This book incinerates Lee Strobel's book along with the evangelical apologists he interviews, including Craig L. Blomberg, Gregory Boyd, Ben Witherington III, D.A. Carson, William Lane Craig, Gary Habermas, J.P. Moreland, and others. However, I doubt many of the people who read Strobel's book will read Price's book, not the least of which because understanding Price might demand a better understanding of the issues than the cream puff book Strobel wrote for the average person in the pew, but also because Price seems so disgusted with evangelical apologists at this point in his career he can't hide it.

But that doesn't bother Bob, since by now he knows they aren't listening anyway, like the proverbial Three Wise Monkeys, except that only the middle monkey is left who "hears no evil," which is the so-called "evil" coming from skeptics like him. It seems to me he's given up trying to reach across the divide, at least in this book anyway. He's made all of these arguments before ad nauseam and yet these apologists keep on down the road just like the Emperor who had no clothes on, willingly ignorant that they are naked. So why bother trying again? They haven't listened, really listened, to what he's repeatedly said before anyway.

Bob is preaching to the choir for the most part, or at least people willing to learn. But what a wonderful sermon it is! It'll make you laugh as well as think, which is what a good sermon ought to do. Too bad these apologists can only make us laugh--at themselves. Price makes the case against Strobel's case in such a convincing manner that these apologists must be willfully ignorant. Bob repeatedly makes the distinction between historians and apologists. A historian wants to know what happened. The apologist doesn't care what happened.
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58 of 88 people found the following review helpful By Kindle Customer VINE VOICE on June 25, 2010
Format: Paperback Verified Purchase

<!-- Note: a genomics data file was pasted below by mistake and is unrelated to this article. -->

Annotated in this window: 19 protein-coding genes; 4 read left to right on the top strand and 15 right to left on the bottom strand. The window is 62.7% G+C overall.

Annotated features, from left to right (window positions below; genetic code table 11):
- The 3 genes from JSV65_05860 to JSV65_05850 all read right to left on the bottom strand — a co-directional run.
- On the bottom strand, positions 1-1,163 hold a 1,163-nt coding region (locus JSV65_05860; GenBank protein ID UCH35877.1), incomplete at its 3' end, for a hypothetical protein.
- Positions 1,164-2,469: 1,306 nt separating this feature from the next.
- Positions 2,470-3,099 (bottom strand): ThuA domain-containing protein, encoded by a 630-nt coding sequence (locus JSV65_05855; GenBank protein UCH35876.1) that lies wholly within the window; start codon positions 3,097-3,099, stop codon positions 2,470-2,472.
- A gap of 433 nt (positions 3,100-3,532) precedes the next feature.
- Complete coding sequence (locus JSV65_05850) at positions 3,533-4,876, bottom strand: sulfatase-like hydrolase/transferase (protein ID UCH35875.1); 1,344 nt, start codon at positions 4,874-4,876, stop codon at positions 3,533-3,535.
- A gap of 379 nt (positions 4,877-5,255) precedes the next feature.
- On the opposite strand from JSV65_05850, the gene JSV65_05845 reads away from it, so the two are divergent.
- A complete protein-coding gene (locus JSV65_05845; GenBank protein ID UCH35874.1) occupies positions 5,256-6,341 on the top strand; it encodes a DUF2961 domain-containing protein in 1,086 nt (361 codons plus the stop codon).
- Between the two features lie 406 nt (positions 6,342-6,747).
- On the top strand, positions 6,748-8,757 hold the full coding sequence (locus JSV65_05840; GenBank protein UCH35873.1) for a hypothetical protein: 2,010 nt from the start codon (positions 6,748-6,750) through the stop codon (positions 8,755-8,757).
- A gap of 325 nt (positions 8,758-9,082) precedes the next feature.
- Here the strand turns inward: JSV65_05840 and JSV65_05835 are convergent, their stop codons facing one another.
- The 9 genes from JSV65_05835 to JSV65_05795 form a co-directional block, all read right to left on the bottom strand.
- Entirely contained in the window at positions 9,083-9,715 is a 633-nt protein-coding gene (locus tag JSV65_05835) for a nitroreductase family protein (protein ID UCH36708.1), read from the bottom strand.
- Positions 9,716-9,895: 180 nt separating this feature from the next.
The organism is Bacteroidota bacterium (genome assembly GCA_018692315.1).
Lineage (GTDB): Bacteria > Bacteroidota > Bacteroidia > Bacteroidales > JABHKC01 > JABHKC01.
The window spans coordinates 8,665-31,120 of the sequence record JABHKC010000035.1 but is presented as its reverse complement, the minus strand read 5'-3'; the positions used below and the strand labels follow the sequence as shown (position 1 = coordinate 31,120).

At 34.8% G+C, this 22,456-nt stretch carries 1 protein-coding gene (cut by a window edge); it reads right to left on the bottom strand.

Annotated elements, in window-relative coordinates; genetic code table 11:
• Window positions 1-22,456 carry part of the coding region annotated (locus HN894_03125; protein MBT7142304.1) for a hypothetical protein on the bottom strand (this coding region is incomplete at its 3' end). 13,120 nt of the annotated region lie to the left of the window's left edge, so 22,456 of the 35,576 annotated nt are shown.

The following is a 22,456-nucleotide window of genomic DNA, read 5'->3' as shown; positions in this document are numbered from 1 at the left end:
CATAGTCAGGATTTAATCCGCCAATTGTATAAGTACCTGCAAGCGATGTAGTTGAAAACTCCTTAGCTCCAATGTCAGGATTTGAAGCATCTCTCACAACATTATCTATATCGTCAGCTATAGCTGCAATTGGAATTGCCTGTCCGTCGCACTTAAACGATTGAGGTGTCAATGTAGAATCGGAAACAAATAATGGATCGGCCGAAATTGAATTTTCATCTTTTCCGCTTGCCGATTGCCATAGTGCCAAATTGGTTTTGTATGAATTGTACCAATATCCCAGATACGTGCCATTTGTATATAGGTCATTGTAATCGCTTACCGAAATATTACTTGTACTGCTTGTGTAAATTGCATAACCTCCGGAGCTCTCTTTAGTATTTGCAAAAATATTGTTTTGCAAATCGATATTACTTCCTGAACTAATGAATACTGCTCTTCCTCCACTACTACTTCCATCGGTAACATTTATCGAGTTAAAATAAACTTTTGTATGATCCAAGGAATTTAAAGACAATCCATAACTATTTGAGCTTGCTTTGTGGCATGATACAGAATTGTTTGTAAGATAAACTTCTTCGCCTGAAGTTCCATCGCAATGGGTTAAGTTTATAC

"Case Against" is at its best when critiquing the "case for Christ" put forward by various apologists, theologians, and faux historians, and demonstrating the many weaknesses and contradictions in their arguments. When trying to advance a hypothesis of his own, I don't find his arguments especially convincing (I'm thinking here of the frequent assertions that this or that element is a reworking of some element from prior mythology, for example). It's not that I find the hypothesis implausible, particularly, and even the most wild-eyed and fringe-riding statements Price makes are infinitely easier to accept than any "miracle" can be (that's not an insult...a miracle by definition should be the least likely thing to happen, or it doesn't qualify). It's just that--we can never know. Clearly something remarkable happened between roughly 4 BCE and 200 CE, in terms of personalities, religious development, literary achievement, philosophy, social movements, and the like. For all we can know, miracles and possessions and resurrections and angelic visitations were commonplace. For all we know, John the Baptist and Salome had a baby together. That's the thing. There is simply not very much that can be known from this period, whether of miracles or of straight-up biography, and while some inferences are more logical than others, we are left with enigmas and puzzles. Pretty much full stop.

Therein likes "Against's" keenest value. Because even if some of Price's ideas might make your eyes roll a little, the very fact that this discussion is possible, and the very fact that when all is said and done, it is Price's ideas that seem the more plausible, demonstrates unequivocally that if a god really wanted to communicated with humanity, the book that so many receive as holy was an exceptionally poor way of doing so.